King County is testing a program to recycle old asphalt roofing shingles into new pavement for roads. In September, the joint effort between the Solid Waste Division and the Road Services Division became a reality, as two miles of roadway near Enumclaw were repaved with the recycled material.
Every year, approximately 17,000 tons of tear-off asphalt shingles from re-roofing projects are generated in King County. It’s estimated that just one home re-roofing project sends one to three tons of shingles to a landfill.
“We have been working with the local recycling and paving community to develop a market for hot mix asphalt made with recycled asphalt shingles generated here in King County,” said Kevin Kiernan, director of the King County Solid Waste Division. “It has been done successfully in several other states, and it should be equally successful here in reducing waste and saving money.”
Asphalt roofing shingles are made from the same basic materials that make up the hot mix asphalt used to pave roads. The shingles can be ground up and mixed in small percentages with oil and rock to make new batches of HMA. About 3 percent of the HMA used for this demo is recycled asphalt shingles and 15 percent is recycled asphalt pavement.
“This could be a highly cost-effective technique for repaving,” said Linda Dougherty, director of the King County Road Services Division. “In recent years, escalating prices for petroleum-related materials have made our paving projects more and more expensive. We are always looking for ways to cut costs, yet still have a safe and long-lasting road surface.”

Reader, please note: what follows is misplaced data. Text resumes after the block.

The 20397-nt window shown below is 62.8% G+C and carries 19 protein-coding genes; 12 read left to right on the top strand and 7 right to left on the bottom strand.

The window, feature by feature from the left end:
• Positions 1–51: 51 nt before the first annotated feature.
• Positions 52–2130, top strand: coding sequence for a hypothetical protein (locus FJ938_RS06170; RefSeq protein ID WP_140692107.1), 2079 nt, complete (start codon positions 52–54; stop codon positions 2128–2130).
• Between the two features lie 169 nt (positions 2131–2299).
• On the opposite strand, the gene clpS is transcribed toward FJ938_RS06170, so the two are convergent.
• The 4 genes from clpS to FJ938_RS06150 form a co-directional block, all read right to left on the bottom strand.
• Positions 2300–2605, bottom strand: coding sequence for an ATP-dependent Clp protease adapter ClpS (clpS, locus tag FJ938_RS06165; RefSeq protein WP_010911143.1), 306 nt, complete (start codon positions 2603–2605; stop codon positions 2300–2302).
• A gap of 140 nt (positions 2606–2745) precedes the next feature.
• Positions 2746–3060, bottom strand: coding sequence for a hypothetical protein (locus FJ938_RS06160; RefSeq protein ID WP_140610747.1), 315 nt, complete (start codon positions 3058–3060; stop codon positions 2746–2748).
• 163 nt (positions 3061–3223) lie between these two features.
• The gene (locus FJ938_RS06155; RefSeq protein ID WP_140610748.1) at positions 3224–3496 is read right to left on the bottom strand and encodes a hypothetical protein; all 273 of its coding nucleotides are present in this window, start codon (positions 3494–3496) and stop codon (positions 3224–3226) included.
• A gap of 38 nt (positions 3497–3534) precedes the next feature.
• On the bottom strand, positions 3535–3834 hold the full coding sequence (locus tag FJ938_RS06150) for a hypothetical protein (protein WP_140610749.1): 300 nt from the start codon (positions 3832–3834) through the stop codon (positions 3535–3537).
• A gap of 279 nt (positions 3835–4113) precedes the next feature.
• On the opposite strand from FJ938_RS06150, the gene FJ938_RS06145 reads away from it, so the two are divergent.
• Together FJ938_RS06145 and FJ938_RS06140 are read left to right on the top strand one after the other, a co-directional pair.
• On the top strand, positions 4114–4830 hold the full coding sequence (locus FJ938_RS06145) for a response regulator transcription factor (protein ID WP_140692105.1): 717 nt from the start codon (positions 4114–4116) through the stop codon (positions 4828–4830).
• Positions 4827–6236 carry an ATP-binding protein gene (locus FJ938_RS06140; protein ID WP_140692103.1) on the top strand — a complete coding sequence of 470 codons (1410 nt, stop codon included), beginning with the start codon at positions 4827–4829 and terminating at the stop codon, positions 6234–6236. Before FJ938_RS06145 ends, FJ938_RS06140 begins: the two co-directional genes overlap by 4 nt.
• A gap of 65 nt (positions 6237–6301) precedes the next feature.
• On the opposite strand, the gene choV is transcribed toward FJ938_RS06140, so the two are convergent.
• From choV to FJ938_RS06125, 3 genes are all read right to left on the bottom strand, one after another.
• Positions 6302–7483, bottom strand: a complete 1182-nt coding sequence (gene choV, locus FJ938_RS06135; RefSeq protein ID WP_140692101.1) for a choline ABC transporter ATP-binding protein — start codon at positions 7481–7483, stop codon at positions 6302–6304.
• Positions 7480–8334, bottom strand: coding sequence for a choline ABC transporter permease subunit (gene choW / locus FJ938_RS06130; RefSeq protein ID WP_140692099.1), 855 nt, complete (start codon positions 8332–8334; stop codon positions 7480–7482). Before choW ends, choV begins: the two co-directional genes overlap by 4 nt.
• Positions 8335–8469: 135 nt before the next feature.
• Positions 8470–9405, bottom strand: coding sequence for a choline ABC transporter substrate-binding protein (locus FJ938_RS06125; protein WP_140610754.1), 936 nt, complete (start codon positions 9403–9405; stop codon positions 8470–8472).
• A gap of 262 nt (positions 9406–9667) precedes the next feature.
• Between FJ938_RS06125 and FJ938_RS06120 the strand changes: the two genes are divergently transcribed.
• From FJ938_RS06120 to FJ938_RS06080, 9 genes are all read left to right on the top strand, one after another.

The shingle recycling project is part of LinkUp, a King County program that works to expand markets for selected recyclable and reusable materials by facilitating an interactive community of businesses, public agencies and other organizations.
According to Asphalt Contractor Magazine, recent data suggests that the equivalent of two barrels of oil can be recaptured from every ton of shingles recycled. Research cited by the Environmental Protection Agency indicates that using recycled asphalt shingles in HMA can improve the pavement’s performance by increasing its resistance to wear and moisture, and decreasing deformation, rutting, and weather-related fatigue and cracking.
The King County project has been under development for two years, and involved input from the Washington State Department of Transportation and an advisory group of public agency, recycling, and roofing and paving industry representatives.
For the demonstration project, the Road Services Division selected a 2-mile stretch of Southeast 416th Street north of Enumclaw. This arterial was already scheduled to be repaved this year, and provided a good mix of car and truck traffic for analysis of the durability of the recycled surface. Also, because there were other detour routes nearby, the road could be completely closed to give crews room to test and document the application of the recycled asphalt mix.
The Road Services Division will continue to monitor this stretch of road over the next three years to see how it stands up to traffic and the weather. The Solid Waste Division will produce a report to publish and share the results.